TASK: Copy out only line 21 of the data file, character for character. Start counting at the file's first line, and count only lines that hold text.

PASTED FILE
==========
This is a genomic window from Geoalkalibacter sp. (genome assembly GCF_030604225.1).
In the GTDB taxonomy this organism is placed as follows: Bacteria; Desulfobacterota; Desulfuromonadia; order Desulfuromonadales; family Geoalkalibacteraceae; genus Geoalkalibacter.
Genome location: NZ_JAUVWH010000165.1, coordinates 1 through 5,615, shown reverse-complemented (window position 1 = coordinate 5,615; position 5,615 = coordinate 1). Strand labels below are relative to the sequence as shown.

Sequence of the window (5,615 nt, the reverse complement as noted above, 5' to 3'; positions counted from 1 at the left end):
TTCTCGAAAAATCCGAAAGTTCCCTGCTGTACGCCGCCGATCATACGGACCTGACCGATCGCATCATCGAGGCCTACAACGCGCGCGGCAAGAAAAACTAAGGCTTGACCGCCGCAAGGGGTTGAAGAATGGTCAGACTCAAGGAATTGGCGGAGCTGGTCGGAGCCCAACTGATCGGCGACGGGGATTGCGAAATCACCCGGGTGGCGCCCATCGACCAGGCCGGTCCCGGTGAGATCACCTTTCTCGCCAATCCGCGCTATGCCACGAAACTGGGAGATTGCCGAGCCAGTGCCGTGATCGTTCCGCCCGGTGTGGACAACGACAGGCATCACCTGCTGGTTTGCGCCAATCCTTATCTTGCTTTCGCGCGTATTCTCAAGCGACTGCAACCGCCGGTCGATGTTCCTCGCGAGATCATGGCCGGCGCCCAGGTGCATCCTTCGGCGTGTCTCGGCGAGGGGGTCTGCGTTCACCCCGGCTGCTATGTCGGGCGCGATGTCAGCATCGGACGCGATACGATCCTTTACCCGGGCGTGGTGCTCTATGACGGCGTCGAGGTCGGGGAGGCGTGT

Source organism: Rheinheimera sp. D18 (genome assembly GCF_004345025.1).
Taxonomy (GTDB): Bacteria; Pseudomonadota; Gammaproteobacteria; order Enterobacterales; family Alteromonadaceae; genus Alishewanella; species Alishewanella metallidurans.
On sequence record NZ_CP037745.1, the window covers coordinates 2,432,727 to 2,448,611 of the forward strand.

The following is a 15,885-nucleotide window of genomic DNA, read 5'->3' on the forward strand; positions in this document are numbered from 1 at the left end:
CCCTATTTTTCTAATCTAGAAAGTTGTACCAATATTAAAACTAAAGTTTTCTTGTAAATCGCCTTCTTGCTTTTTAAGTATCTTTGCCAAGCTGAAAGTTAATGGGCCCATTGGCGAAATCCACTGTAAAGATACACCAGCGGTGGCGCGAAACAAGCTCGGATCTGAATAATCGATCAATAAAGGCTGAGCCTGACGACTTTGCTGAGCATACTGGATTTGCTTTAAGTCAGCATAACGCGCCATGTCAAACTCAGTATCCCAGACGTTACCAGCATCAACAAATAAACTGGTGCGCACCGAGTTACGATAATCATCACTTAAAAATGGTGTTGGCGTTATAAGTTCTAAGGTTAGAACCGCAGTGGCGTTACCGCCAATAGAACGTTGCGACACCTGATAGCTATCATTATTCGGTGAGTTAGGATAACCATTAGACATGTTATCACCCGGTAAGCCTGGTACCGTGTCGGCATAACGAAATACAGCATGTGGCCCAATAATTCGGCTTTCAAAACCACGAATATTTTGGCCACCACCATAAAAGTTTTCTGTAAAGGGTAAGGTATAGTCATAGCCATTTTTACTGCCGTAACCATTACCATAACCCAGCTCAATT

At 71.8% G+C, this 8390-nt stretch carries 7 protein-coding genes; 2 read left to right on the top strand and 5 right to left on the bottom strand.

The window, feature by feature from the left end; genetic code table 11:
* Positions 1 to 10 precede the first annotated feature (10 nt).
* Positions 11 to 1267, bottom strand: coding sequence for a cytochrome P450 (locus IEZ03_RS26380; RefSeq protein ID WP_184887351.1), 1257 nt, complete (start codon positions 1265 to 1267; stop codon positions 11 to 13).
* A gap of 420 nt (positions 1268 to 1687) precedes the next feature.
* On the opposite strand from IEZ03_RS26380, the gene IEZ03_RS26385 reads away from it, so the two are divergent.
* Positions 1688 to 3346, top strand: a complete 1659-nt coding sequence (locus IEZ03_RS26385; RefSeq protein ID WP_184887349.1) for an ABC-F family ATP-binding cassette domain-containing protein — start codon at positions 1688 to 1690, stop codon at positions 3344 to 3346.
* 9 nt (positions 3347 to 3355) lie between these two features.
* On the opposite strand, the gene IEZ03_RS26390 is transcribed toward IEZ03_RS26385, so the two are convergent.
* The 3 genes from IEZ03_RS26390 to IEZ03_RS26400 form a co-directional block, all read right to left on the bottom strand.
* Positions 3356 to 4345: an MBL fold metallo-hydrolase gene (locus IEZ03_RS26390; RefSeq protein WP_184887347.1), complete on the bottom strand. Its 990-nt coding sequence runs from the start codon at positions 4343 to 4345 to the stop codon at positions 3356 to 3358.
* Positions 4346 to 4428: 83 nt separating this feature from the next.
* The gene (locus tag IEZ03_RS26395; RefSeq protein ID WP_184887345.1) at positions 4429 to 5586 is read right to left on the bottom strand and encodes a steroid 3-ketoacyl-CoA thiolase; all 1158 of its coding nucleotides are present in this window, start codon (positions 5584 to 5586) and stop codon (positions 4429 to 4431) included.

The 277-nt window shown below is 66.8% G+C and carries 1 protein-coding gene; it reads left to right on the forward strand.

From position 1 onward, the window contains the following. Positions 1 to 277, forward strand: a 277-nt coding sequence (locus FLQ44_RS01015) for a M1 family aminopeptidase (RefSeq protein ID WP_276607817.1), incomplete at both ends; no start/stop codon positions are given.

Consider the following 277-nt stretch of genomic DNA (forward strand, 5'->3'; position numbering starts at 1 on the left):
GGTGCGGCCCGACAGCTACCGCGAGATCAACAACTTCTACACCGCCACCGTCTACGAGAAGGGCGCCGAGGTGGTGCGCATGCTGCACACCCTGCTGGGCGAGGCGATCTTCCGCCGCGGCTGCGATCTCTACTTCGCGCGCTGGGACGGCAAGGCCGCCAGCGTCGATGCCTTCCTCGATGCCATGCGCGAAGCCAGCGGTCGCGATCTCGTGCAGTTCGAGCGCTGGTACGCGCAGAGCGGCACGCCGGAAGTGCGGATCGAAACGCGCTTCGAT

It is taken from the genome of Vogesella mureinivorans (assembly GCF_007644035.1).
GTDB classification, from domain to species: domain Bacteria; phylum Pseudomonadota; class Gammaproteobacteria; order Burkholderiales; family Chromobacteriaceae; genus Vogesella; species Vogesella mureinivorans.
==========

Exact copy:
* Positions 3356 to 4345: an MBL fold metallo-hydrolase gene (locus IEZ03_RS26390; RefSeq protein WP_184887347.1), complete on the bottom strand. Its 990-nt coding sequence runs from the start codon at positions 4343 to 4345 to the stop codon at positions 3356 to 3358.